Discusses key economic indicators and trade statistics, which countries are dominant in the market, and other issues that affect trade.
While there are some challenges in Uruguay’s business climate, Uruguay is one of the more business-friendly countries in Latin America. In addition, the income distribution in Uruguay is one of the most evenly distributed in Latin America according to the World Bank’s Gini Index report, resulting in one of the largest middle classes in Latin America on a per capita basis.
Uruguay’s economic base is its agricultural sector, exporting products such as meat, cellulose, grains, dairy wood, pharmaceuticals, and services. More than 60 percent of Uruguay’s total exports are agricultural-based products. About half of all industrial production is dedicated to food processing or agricultural product refinement. In fact, beef was Uruguay’s number one export product in 2021 with China being Uruguay’s top export destination.
From 2003 to 2019, Uruguay experienced the longest economic expansion in the country’s history. While still positive, economic growth began to slow down in 2014 and decreased to 0.5 percent in 2019 according to the Central Bank of Uruguay. This decline was driven by a fall in commodity prices as well as recessions in both Argentina and Brazil — two of Uruguay’s top trading partners. In 2020, COVID-19 threw the economy into recession for the first time in two decades. GDP fell 5.9 percent in 2020, with a strong negative impact on unemployment and poverty. Despite this, Uruguay’s economy bounced back by growing 4.4 percent in 2021, exceeding the government’s expectations of 3.5 percent growth. Uruguay’s export of goods increased 43 percent in 2021, compared to 2020, reaching historic values. When 2021 is compared with 2019 in terms of export value, Uruguay had 26 percent growth. According to the trade agency, Uruguay XXI, Uruguay´s top 2021 export destinations for goods were China (28 percent), Brazil (16 percent), EU (14 percent), Argentina (5 percent), the United States (5 percent), and Egypt (4 percent). China remains the main destination of Uruguay´s goods exports, a position which they have held since 2013. In 2021, the United States ranked fifth as a destination for Uruguay´s goods for a total of $579 million. In terms of product exports, beef is Uruguay´s main export accounting for 21 percent of total exports, with a value of $2.4 billion, followed by cellulose at $1.5 billion. Soy and dairy are Uruguay’s third and fourth largest goods exports valued at $892 million and $735 million, respectively.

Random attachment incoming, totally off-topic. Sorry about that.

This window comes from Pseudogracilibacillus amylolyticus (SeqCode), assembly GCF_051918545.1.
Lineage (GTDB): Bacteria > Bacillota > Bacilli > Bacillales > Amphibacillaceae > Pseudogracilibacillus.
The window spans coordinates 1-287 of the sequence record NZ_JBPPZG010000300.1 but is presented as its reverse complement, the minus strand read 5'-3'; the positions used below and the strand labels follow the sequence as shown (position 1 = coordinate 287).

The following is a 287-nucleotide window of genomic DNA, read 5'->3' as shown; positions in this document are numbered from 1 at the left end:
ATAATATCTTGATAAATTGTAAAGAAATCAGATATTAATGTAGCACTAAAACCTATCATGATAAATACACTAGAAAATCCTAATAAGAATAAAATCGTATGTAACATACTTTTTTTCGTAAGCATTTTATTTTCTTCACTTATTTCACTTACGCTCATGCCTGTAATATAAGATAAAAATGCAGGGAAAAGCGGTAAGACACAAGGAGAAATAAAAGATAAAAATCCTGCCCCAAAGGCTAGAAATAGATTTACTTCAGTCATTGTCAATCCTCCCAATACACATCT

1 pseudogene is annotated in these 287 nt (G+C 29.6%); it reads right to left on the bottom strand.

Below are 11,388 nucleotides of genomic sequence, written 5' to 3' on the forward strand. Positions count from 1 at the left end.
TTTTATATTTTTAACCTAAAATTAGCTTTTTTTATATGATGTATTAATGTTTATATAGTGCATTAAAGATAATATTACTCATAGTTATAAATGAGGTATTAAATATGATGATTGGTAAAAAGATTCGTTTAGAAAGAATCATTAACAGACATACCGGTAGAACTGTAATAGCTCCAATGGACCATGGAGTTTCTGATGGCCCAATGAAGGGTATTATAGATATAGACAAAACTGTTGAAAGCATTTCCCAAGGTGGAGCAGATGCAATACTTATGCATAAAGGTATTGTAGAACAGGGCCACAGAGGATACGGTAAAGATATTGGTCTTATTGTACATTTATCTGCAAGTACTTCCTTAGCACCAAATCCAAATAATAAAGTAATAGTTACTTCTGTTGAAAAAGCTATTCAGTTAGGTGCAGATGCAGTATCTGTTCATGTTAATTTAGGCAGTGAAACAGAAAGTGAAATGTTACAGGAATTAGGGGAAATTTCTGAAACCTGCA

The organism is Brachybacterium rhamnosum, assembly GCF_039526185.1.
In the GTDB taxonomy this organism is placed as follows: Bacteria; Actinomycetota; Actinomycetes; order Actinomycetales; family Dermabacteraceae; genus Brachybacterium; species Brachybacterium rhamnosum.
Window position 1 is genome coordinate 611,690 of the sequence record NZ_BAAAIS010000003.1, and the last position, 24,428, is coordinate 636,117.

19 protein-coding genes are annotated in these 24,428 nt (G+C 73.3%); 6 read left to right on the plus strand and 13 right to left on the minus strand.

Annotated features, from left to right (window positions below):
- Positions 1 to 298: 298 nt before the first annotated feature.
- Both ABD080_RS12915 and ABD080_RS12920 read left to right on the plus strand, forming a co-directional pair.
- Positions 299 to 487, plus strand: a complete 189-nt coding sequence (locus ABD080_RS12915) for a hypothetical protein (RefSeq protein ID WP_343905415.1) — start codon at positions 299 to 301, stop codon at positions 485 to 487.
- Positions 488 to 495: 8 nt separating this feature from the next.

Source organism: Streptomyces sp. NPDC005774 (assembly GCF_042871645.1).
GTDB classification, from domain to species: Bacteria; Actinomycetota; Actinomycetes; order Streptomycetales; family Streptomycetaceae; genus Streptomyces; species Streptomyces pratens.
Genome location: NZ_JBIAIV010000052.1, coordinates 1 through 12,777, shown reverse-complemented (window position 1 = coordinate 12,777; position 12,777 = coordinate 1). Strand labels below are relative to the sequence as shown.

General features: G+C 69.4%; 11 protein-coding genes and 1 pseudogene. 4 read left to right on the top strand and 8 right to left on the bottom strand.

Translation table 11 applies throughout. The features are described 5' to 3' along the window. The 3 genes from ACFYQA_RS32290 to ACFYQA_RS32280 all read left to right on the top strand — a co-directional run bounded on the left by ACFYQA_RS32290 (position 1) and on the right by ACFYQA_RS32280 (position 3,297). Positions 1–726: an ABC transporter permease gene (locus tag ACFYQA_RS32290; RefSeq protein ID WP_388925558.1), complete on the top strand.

In 2021, Uruguay imported a total of $9 billion in goods (excluding petroleum), a 32 percent increase from 2020. The main product imports were vehicles, totaling $802 million. Agricultural chemicals were second totaling $660 million. Food imports had a strong increase in 2021, coming in third with a value of $526 million. Plastics were fourth with a value of $448 million, followed by $420 million in technology imports. Clothing and footwear imports were sixth, valued at $418 million and pharmaceutical products seventh, amounting to $372 million.
In 2021 Brazil was the main source of Uruguay’s imports representing 23 percent of the total. China was second, with 22 percent. Argentina was third, with 14 percent, and the United States was fourth representing 6 percent of the total.
Top reasons why U.S. companies should consider exporting to Uruguay:
- Uruguay is an institutionally stable democratic country with strong rule of law and a commitment to international agreements and norms.
- Due to its beneficial customs regimes with Mercosur and its strategic location between Argentina and Brazil, Uruguay serves as a regional distribution platform through its free trade zones, free port, and free airport regimes.
- Due to the size of the country (3.4 million people) and the relatively high per capita GDP, Uruguay can function as a test market for those international companies that have no previous experience in the region.
- The bilateral U.S.-Uruguay relationship is strong. Uruguay’s government and business sectors have a favorable view of American business.
Uruguay is also an attractive market for international companies. In terms of foreign direct investment (FDI), Uruguay has received investment from various countries over the past 15 years, demonstrating greater confidence in the country’s institutional framework and economic policies. For more information on FDI into Uruguay, please see the Investment Climate Statement section of this document.
Political & Economic Environment: State Department’s website for background on the country’s political environment.